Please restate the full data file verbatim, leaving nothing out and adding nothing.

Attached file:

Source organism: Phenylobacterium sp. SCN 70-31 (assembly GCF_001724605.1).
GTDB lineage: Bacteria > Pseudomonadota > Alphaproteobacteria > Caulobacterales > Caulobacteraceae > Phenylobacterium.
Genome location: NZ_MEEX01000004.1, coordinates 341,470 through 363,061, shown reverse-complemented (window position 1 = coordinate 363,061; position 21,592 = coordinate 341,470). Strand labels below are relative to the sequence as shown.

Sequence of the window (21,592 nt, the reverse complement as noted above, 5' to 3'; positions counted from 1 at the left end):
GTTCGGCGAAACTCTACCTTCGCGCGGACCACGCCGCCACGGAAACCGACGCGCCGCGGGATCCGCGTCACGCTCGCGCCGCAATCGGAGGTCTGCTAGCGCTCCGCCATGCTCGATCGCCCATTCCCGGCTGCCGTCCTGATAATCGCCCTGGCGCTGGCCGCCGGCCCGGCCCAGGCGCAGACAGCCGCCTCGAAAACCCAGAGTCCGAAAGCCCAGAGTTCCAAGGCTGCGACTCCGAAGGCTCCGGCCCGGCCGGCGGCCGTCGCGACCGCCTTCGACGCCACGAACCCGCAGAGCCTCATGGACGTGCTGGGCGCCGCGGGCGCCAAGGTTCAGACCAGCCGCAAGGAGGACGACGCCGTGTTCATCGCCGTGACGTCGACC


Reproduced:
Source organism: Phenylobacterium sp. SCN 70-31 (assembly GCF_001724605.1).
GTDB lineage: Bacteria > Pseudomonadota > Alphaproteobacteria > Caulobacterales > Caulobacteraceae > Phenylobacterium.
Genome location: NZ_MEEX01000004.1, coordinates 341,470 through 363,061, shown reverse-complemented (window position 1 = coordinate 363,061; position 21,592 = coordinate 341,470). Strand labels below are relative to the sequence as shown.

Sequence of the window (21,592 nt, the reverse complement as noted above, 5' to 3'; positions counted from 1 at the left end):
GTTCGGCGAAACTCTACCTTCGCGCGGACCACGCCGCCACGGAAACCGACGCGCCGCGGGATCCGCGTCACGCTCGCGCCGCAATCGGAGGTCTGCTAGCGCTCCGCCATGCTCGATCGCCCATTCCCGGCTGCCGTCCTGATAATCGCCCTGGCGCTGGCCGCCGGCCCGGCCCAGGCGCAGACAGCCGCCTCGAAAACCCAGAGTCCGAAAGCCCAGAGTTCCAAGGCTGCGACTCCGAAGGCTCCGGCCCGGCCGGCGGCCGTCGCGACCGCCTTCGACGCCACGAACCCGCAGAGCCTCATGGACGTGCTGGGCGCCGCGGGCGCCAAGGTTCAGACCAGCCGCAAGGAGGACGACGCCGTGTTCATCGCCGTGACGTCGACC